When we send our loved ones to nursing homes, we expect them to be taken care of by properly licensed, professionally trained, and caring staff members. After all, many of our elders and loved ones have complex health needs that require regular attention and care that nursing home staff members are specifically trained and equipped to address. When these facilities fail to conduct reasonable diligence into ensuring the quality of their staff, however, this lack of care can potentially result in injury to our loved ones.
According to a recent news report, a recent government investigation into issues surrounding nursing homes uncovered a registered nurse working while her license was suspended. The woman was arraigned recently on felony charges after the investigation found that she tampered with vials and syringes containing substances she knew were intended for patients who required pain relief in the critical care unit. She removed the original substances from the vials and syringes, replaced them with another liquid, and returned the containers. The incident remains under investigation, but officials noted that the woman had a previous criminal history while working as a nurse as well.
Unfortunately, Maryland is no stranger to similar incidents, especially in nursing homes. Long-term care facilities have a responsibility both to their residents and to the community to exercise reasonable diligence when hiring professional staff to care for vulnerable and elderly residents. When a facility fails to do so, its lack of care could constitute negligence. When the nursing home fails to protect its residents as the first line of defense when hiring staff, it could be held responsible for any subsequent injury that takes place.
In Maryland, personal injury lawsuits can also extend to these situations and provide relief for potential plaintiffs. Although a criminal charge against a staff member who was improperly practicing medicine with a suspended license will not guarantee compensation or damages for the injured party, a personal injury claim against the nursing facility as the staff member’s employer and against the staff member individually could yield some compensatory relief.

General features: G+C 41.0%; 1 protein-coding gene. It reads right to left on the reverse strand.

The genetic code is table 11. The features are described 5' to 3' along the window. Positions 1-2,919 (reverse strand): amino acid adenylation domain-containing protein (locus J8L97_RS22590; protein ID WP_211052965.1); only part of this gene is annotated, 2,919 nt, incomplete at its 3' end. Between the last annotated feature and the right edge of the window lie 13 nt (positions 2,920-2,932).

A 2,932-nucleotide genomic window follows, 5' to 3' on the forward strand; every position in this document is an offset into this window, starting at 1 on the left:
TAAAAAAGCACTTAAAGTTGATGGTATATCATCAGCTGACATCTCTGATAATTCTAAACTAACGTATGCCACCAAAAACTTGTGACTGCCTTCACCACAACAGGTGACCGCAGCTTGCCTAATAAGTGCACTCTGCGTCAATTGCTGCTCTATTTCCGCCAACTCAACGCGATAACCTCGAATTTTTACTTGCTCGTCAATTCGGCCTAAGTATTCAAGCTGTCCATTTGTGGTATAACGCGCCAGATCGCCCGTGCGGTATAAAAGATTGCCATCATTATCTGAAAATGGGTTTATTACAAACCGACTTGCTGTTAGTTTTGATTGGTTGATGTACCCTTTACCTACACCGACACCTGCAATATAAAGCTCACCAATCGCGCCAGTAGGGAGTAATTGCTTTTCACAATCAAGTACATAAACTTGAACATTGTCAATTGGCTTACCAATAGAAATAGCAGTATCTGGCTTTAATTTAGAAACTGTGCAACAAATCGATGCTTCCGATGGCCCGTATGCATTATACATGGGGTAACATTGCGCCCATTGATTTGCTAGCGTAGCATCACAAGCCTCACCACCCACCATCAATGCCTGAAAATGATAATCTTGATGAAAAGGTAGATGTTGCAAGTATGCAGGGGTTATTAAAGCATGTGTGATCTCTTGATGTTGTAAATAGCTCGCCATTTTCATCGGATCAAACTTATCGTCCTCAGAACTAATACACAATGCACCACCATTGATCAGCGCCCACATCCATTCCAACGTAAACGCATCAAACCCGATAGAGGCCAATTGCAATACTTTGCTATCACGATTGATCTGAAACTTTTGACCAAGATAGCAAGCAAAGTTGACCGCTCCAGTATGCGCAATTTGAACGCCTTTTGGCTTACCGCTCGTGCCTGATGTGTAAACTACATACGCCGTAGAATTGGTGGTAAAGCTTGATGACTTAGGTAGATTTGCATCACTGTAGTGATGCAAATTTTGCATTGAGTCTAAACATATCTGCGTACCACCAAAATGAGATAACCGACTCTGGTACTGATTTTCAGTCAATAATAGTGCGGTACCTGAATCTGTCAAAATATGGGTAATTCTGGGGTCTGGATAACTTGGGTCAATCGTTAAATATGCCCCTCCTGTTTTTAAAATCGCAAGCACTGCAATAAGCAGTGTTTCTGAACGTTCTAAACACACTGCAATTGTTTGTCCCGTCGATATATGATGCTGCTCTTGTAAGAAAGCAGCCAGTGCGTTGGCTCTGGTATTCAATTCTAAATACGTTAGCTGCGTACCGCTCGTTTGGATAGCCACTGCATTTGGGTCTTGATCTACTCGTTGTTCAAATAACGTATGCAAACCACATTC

Potential plaintiffs in these cases could likely bring claims relying both on negligence or medical malpractice, depending on the circumstances of the case. For example, if a nursing facility failed to adequately screen a staff member with a background check to ensure that they were properly licensed and this resulted in injury to residents, potential plaintiffs could sue for negligence. Alternatively, if the staff member failed to meet an accepted standard of care when treating a resident and it caused a preventable injury, potential plaintiffs could also sue for medical malpractice.
What Is the Statute of Limitations for Claims Against Maryland Nursing Homes?
In Maryland, the statue of limitations is typically three years from the date of occurrence, meaning when the nursing home’s actions harmed the resident. However, there are exceptions to the general statute of limitations which may give residents or their family members additional time to file a claim. If you have a loved one who suffered preventable injury at a nursing home, speaking to a Maryland nursing home abuse and neglect attorney is a good first step to learning about your rights.
Do You Need a Maryland Nursing Home Abuse Lawyer?
If you or someone you love has recently experienced abuse or neglect at the hands of a Maryland nursing home or long-term care facility, contact the attorneys at Lebowitz & Mzhen today for assistance. Our lawyers have years of experience fighting for the injured and will provide you and your loved ones with the support, advocacy, and knowledge of the law that you need to proceed with your legal claim. To schedule a free initial consultation, contact us at 800-654-1949.